Senate-Passed Bill Frees Schools of Some Wage Rules
Washington--The Labor Department has postponed until Nov. 1 the enforcement of a U.S. Supreme Court decision that requires school districts to comply with the minimum-wage and overtime provisions of the Fair Labor Standards Act.
The ruling could have an explosive impact on school-district governance and finances if it is not modified.
Enforcement had been scheduled to begin Oct. 15, but Secretary of Labor William Brock delayed it at the request of the Congress, which is considering legislation that would exempt state and local government workers, including school employees, from the more costly provisions of the act, said Herbert Cohen, deputy administrator of the department's wage and hour division.
The proposed legislation would give gov and hour division. The Senate measure would further delay enforcement until April 1.
The Senate measure would give government workers time off at the rate of one and a half hours for each hour of overtime.
School districts and other governmental units have traditionally been exempt from the act, but the Supreme Court ruled earlier this year in Garcia v. San Antonio Metropolitan Transit Authority that they must comply. Districts can be held liable for violations dating back to April 15 of this year.
Certified teachers and administrators are not covered by the act, but other school workers, such as custodians, bus drivers, food-service personnel, athletics coaches, and office workers, are covered.
Mr. Cohen said the Labor Department has received more than 500 complaints of unfair practices since the court's ruling, some of which, he said, have been made by school employees.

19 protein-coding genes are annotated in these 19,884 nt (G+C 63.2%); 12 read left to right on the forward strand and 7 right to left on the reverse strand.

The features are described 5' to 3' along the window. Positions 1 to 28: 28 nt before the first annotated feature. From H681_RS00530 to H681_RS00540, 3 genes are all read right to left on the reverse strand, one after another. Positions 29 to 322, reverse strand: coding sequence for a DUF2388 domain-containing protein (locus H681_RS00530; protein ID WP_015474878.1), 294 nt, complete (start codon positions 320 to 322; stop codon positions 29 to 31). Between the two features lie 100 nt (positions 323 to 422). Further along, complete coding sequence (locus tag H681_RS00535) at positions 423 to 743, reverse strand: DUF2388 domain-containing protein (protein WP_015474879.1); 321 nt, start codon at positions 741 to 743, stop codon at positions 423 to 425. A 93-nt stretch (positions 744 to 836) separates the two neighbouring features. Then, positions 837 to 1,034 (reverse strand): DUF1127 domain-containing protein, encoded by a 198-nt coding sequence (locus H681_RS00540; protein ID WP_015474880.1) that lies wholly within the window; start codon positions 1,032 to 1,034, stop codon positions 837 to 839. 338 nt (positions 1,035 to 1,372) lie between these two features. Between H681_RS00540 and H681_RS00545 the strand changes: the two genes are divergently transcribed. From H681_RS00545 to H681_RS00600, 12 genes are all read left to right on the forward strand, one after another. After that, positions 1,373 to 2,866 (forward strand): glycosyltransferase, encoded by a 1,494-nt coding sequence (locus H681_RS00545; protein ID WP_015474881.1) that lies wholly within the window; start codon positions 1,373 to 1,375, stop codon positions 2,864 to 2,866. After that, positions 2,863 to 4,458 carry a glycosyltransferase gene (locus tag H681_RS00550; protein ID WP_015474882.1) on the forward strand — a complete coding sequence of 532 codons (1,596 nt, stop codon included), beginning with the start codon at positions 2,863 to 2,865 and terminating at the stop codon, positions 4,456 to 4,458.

Application of the the act to school districts could have serious cost implications, due to the required rec-ord-keeping and because "districts have over the years developed a4number of practices that are not in compliance," according to James C. Hanks, a lawyer with the Sioux City, Iowa, firm of Klass, Wicher, and Mishne.
Mr. Hanks made his remarks at a meeting in Seattle this month of lawyers who work for state boards of education, held in conjunction with the annual conference of the National Association of State Boards of Education.
Many school employees volunteer their time, working more than a 40-hour week without additional compensation, while some hold two jobs and are paid a flat rate, Mr. Hanks said. Many accept compensatory time off in lieu of overtime pay, while athletics coaches routinely work for stipends that do not meet minimum-wage standards, he said. Such practices are now prohibited under the Court's ruling, he said.
"You can't volunteer to do your own duties," Mr. Hanks said. And districts "not only have to tell employees not to work more than 40 hours a week, they have to enforce it," he said.
Although the act exempts salaried "professionals"--including teachers--noncertified teachers and substitutes may be affected, Mr. Hanks said. "Any school district using teachers who are not certified should be concerned," he said.
Mr. Cohen said the Labor Department has not yet determined how it will deal with many of the practices cited by Mr. Hanks. "It's going to depend on the facts of the situation," he said, adding that the treatment of uncertified teachers is "kind of a gray area." They might be exempt as professionals, he said, but they might not.
He also said that coaches working on stipends could be classified as volunteers and thus escape the minimum-wage requirement, but only if the stipends do not exceed expenses. Payments that exceed expenses would "bring into question their voluntary status," he said.
"We're looking at that issue of coaches right now to try to come up with some guidance," he said.
Mr. Hanks said that if districts are audited by the Labor Department, they must be able to prove that they are in compliance, which would require them to keep accurate records. He advised districts to conduct an internal audit, to ensure that they comply with the act and to demonstrate "good faith" in case of an audit.